In 2002, a series of sniper attacks around the DC area left over a dozen dead or injured, bringing wide spread fear and panic. Blue Caprice, starring Isaiah Washington and Tequan Richmond is the story of those snipers.
Beginning long before the actual attacks, Blue Caprice (the name comes from the shooters’ car) starts with John Muhammad (Washington) and Lee Malvo (Richmond) meeting in Antigua. Lee is a kid, left to fend for himself when his mother leaves to look for a better life for herself. John is from the States, a father trying to keep his young children from his ex-wife, despite her having custody over them. The two form an unlikely and strange bond, essentially becoming father and son.
As John pulls Lee further along, back the US, and deeper into his twisted psyche, Lee becomes embroiled in a half-baked plan that involves revenge, anarchy, and chaos – the true purpose of which is never quite clear. Regardless, Lee is now a key component in a mission to disrupt America through the killings of random bystanders.
The majority of the film focuses on the bond between these two men. If it wasn’t for the knowledge of what was coming, it could almost be looked at as a poignant, if twisted, father-son story. Much more time is devoted to trying to understand their relationship than anything else. The film stresses the humanity of the characters, which can be looked at in a few different ways. First is that director Alexandre Moors is creating sympathetic characters out of two people widely thought of as monsters of the worst kind, and despite being a controversial approach, I think he succeeds to a degree. These are people you can empathize with, or at least feel sorry for. For some, this may be something of a relief – viewing the boogeymen as just people who got really messed up along the way, while others may find it even more disturbing.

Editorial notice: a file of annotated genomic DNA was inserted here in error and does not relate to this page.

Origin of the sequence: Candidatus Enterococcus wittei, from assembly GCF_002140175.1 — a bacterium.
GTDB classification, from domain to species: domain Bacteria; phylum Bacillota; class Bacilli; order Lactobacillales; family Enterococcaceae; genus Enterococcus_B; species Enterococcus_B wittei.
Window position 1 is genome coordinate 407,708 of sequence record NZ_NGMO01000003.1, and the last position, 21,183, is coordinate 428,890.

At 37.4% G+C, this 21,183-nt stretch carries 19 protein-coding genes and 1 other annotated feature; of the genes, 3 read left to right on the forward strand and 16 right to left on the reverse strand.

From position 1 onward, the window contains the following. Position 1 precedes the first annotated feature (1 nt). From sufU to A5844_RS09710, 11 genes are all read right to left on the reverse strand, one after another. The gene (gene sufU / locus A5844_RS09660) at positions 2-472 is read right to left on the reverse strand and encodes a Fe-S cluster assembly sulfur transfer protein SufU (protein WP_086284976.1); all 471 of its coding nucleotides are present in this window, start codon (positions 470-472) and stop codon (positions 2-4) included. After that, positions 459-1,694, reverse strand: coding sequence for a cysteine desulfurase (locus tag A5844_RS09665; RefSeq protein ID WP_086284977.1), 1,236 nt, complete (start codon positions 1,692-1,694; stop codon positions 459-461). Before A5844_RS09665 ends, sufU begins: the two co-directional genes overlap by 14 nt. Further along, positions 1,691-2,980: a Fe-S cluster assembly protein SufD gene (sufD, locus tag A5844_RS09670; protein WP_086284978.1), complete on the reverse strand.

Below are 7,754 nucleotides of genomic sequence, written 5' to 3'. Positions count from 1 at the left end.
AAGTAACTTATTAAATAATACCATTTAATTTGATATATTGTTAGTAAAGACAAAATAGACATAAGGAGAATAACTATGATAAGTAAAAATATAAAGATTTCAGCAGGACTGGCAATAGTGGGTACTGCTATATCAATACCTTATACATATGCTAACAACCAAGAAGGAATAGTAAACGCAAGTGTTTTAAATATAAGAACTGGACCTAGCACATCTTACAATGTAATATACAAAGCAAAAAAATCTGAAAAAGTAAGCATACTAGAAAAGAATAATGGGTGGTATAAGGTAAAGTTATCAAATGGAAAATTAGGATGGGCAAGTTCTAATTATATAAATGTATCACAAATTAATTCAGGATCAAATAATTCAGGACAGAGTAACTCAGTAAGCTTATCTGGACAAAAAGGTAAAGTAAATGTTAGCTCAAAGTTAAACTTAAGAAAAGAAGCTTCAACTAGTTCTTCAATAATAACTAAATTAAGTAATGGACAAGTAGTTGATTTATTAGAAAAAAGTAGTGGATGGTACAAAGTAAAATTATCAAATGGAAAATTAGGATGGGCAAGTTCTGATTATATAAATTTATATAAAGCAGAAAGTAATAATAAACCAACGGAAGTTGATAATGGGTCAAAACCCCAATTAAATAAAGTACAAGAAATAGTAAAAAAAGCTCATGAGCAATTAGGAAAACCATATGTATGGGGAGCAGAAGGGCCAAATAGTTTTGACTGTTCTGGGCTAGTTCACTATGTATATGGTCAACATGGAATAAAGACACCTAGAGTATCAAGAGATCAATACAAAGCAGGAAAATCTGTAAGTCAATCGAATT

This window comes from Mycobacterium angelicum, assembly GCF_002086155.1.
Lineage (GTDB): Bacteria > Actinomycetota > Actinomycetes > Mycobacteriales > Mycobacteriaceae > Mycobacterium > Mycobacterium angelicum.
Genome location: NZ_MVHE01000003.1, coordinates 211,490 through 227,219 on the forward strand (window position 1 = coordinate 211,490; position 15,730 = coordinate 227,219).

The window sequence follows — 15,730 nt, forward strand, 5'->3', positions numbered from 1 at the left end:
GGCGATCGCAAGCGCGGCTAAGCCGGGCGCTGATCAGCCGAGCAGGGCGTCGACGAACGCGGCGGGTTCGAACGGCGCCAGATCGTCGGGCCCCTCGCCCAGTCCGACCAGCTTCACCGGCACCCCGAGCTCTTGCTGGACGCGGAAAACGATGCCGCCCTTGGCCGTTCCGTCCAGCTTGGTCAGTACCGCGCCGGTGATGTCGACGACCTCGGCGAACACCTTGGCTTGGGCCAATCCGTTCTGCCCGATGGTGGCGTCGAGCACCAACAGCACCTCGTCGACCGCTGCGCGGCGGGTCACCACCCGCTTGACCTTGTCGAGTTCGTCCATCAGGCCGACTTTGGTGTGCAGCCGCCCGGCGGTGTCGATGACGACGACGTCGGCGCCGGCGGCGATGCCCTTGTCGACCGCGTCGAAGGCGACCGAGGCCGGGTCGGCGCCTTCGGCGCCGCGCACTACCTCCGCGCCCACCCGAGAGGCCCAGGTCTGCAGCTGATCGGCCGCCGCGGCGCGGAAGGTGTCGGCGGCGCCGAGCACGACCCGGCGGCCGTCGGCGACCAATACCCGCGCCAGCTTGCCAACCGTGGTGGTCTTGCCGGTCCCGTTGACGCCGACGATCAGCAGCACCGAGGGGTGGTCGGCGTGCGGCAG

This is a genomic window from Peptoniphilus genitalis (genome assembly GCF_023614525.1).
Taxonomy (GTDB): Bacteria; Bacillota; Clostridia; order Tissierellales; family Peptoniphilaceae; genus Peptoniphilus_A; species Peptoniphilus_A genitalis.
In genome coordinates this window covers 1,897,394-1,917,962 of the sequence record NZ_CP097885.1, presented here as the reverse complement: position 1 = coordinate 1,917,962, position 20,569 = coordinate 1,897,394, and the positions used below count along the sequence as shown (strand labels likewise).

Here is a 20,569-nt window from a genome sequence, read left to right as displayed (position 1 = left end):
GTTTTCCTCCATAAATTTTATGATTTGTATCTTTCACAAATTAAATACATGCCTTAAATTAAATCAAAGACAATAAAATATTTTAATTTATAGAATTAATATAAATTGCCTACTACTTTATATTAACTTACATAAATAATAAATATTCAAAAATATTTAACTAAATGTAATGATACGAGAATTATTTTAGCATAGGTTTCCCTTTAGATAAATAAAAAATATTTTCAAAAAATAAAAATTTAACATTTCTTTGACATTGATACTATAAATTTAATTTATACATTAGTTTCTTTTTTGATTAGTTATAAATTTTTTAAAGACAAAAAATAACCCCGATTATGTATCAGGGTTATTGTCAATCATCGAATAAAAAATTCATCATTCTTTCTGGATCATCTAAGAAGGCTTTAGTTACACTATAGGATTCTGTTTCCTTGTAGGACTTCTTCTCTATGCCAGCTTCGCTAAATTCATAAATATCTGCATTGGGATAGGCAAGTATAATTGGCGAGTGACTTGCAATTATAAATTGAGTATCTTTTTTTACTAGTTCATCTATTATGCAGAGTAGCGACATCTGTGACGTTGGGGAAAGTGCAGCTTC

To me, humanizing these villains serves more as a cautionary tale – reminding us that even the worst people are still people, and any person can become a monster if they take the wrong path.
The film itself is moody and drawn out. As I said, it focuses on what created the convoluted relationship of the two and what led to the events we know them for rather than those events themselves. In that regard, this is very atypical – I imagine that this story told by nearly anyone else would focus on the shootings, perhaps focusing on the victims, or witnesses, and playing out 24 style.
Personally, I feel like telling the story this way relies too much on the viewer to decide what the point is. There is no strong message, moral, or theme. It’s not especially entertaining, given the subject matter, nor gripping due to avoiding the “main event.” There are some powerful scenes, and much of it is thought provoking, but mostly due to the subject, and not the film itself. Washington and Richmond portray their characters dutifully, respectfully, and with great talent, but in the end, the film doesn’t fulfill the potential of the actors and story. At the screening I attended, there was a Q&A afterwards, and the discussion following was more emotional and interesting than most of the movie itself.
Though I was not living in the area at the time, I do remember the news and my parents being worried both for those we knew in DC and that the attacks could come north to us in Pennsylvania. Now living and working, literally around the corner from where several of the attacks took place, the events hit a little closer to home. The majority of the audience, however, was from the area, making the atmosphere different than this movie would create anywhere else.
In the end, however, it didn’t really gel for me, becoming too sentimental and open ended for its own good.
Mrs. Hamster says:
“I didn’t like this movie because it humanized the snipers, and as someone who lived in the area and lived through this, I don’t want them humanized.”
My Rating: Three out of Five Hats
Blue Caprice is currently in limited release, driving into 30 theaters September 27